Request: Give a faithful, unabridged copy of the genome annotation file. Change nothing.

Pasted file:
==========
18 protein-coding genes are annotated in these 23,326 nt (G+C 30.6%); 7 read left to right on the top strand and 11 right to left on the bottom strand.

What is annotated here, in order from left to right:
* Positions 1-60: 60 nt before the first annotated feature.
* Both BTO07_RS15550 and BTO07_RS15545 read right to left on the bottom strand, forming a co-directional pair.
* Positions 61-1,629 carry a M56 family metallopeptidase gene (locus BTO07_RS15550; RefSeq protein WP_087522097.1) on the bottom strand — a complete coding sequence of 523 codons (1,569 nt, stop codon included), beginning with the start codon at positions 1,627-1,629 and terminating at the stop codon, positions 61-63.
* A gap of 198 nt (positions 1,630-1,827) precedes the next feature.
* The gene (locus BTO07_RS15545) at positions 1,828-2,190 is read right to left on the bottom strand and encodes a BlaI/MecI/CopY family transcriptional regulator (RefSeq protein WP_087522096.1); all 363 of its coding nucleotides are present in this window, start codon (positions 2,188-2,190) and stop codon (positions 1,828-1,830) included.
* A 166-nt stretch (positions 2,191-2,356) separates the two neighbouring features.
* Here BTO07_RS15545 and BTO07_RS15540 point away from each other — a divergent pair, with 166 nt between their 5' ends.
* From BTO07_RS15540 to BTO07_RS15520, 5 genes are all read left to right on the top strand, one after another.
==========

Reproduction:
18 protein-coding genes are annotated in these 23,326 nt (G+C 30.6%); 7 read left to right on the top strand and 11 right to left on the bottom strand.

What is annotated here, in order from left to right:
* Positions 1-60: 60 nt before the first annotated feature.
* Both BTO07_RS15550 and BTO07_RS15545 read right to left on the bottom strand, forming a co-directional pair.
* Positions 61-1,629 carry a M56 family metallopeptidase gene (locus BTO07_RS15550; RefSeq protein WP_087522097.1) on the bottom strand — a complete coding sequence of 523 codons (1,569 nt, stop codon included), beginning with the start codon at positions 1,627-1,629 and terminating at the stop codon, positions 61-63.
* A gap of 198 nt (positions 1,630-1,827) precedes the next feature.
* The gene (locus BTO07_RS15545) at positions 1,828-2,190 is read right to left on the bottom strand and encodes a BlaI/MecI/CopY family transcriptional regulator (RefSeq protein WP_087522096.1); all 363 of its coding nucleotides are present in this window, start codon (positions 2,188-2,190) and stop codon (positions 1,828-1,830) included.
* A 166-nt stretch (positions 2,191-2,356) separates the two neighbouring features.
* Here BTO07_RS15545 and BTO07_RS15540 point away from each other — a divergent pair, with 166 nt between their 5' ends.
* From BTO07_RS15540 to BTO07_RS15520, 5 genes are all read left to right on the top strand, one after another.